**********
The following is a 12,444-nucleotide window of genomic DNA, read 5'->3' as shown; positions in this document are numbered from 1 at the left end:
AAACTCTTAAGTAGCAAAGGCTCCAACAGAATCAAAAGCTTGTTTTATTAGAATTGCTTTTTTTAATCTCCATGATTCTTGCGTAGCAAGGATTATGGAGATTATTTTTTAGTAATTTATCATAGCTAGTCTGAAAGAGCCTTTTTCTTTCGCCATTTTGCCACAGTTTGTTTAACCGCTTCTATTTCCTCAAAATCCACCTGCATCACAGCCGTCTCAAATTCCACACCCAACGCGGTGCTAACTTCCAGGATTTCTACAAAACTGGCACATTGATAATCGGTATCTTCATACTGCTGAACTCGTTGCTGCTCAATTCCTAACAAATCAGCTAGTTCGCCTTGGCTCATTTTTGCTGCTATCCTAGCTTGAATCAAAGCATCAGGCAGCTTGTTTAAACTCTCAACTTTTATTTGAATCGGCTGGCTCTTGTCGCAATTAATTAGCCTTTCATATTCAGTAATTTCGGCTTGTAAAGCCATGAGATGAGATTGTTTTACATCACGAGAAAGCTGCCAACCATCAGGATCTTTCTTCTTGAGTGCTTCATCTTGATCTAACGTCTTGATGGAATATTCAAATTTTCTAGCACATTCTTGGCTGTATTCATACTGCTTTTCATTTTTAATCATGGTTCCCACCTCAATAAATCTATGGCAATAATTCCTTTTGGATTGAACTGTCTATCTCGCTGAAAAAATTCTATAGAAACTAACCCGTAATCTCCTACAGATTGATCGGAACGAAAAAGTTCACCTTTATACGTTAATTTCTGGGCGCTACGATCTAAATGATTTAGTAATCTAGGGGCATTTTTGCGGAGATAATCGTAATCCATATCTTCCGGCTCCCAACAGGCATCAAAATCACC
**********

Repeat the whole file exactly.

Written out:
The following is a 12,444-nucleotide window of genomic DNA, read 5'->3' as shown; positions in this document are numbered from 1 at the left end:
AAACTCTTAAGTAGCAAAGGCTCCAACAGAATCAAAAGCTTGTTTTATTAGAATTGCTTTTTTTAATCTCCATGATTCTTGCGTAGCAAGGATTATGGAGATTATTTTTTAGTAATTTATCATAGCTAGTCTGAAAGAGCCTTTTTCTTTCGCCATTTTGCCACAGTTTGTTTAACCGCTTCTATTTCCTCAAAATCCACCTGCATCACAGCCGTCTCAAATTCCACACCCAACGCGGTGCTAACTTCCAGGATTTCTACAAAACTGGCACATTGATAATCGGTATCTTCATACTGCTGAACTCGTTGCTGCTCAATTCCTAACAAATCAGCTAGTTCGCCTTGGCTCATTTTTGCTGCTATCCTAGCTTGAATCAAAGCATCAGGCAGCTTGTTTAAACTCTCAACTTTTATTTGAATCGGCTGGCTCTTGTCGCAATTAATTAGCCTTTCATATTCAGTAATTTCGGCTTGTAAAGCCATGAGATGAGATTGTTTTACATCACGAGAAAGCTGCCAACCATCAGGATCTTTCTTCTTGAGTGCTTCATCTTGATCTAACGTCTTGATGGAATATTCAAATTTTCTAGCACATTCTTGGCTGTATTCATACTGCTTTTCATTTTTAATCATGGTTCCCACCTCAATAAATCTATGGCAATAATTCCTTTTGGATTGAACTGTCTATCTCGCTGAAAAAATTCTATAGAAACTAACCCGTAATCTCCTACAGATTGATCGGAACGAAAAAGTTCACCTTTATACGTTAATTTCTGGGCGCTACGATCTAAATGATTTAGTAATCTAGGGGCATTTTTGCGGAGATAATCGTAATCCATATCTTCCGGCTCCCAACAGGCATCAAAATCACC